Logic and the basis of ethics

Oxford,: Clarendon Press (1949)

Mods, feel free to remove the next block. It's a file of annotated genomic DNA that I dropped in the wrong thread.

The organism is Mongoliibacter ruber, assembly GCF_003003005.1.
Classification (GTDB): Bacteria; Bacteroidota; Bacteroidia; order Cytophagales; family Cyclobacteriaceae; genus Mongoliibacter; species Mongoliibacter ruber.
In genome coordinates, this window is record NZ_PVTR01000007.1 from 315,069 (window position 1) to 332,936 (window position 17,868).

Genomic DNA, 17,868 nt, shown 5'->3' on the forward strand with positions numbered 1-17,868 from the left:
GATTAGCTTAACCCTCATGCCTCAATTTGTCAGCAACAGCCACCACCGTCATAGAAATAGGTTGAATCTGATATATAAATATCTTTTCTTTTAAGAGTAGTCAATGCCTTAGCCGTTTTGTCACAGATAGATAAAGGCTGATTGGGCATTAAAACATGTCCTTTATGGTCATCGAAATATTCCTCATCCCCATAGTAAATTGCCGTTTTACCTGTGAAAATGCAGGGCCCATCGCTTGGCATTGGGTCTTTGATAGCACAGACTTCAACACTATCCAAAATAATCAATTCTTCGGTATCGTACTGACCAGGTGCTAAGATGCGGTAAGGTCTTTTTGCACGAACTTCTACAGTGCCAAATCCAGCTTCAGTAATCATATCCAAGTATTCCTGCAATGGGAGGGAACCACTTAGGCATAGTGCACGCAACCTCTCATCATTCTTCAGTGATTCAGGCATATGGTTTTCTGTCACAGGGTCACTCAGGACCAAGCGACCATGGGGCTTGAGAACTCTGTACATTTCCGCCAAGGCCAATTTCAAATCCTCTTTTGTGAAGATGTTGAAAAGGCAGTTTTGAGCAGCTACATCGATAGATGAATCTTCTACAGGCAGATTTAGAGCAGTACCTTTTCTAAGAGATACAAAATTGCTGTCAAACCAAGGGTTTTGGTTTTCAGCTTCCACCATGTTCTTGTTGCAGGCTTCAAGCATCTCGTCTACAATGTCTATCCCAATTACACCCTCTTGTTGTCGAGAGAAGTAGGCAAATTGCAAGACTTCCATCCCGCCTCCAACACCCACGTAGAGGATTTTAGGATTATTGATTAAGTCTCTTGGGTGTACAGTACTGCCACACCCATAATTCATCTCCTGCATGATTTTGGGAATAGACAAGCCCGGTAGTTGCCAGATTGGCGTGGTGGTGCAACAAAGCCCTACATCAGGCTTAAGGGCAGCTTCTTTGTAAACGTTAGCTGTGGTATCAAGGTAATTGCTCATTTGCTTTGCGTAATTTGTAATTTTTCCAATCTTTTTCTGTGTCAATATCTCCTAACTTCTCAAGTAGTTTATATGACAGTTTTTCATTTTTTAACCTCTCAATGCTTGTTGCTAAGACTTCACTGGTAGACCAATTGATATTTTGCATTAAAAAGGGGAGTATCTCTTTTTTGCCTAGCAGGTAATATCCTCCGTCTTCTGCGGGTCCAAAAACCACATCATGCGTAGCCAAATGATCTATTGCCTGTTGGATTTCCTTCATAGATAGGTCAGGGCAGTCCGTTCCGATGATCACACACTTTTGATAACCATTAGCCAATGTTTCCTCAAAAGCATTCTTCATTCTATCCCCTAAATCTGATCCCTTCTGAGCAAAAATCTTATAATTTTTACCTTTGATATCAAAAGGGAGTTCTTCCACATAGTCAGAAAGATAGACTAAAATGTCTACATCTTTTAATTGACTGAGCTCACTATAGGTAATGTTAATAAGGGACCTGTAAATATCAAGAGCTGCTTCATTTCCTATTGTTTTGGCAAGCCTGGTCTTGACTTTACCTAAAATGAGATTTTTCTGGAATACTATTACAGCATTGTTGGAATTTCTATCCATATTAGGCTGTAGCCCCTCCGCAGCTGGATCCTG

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This book discusses and aims to clarify the issue of describing conduct and character as ‘good’ or ‘bad’, or as ‘right’ or ‘wrong’. The book states that one of the main factors that have made this issue obscure is the illusion of some anti-naturalists that purely logical considerations can settle it. It clearly defines the limitations of the discussions: it is not concerned with the ‘other things’ people use to define conduct and character. The book attempts to consider the issue from the purely logician point of view and suggests to the naturalists and anti-naturalists how their positions may be freed from logical faults. The book also introduces the ‘logic of ethics’, which is not a special kind or branch of logic, but rather an application of it.



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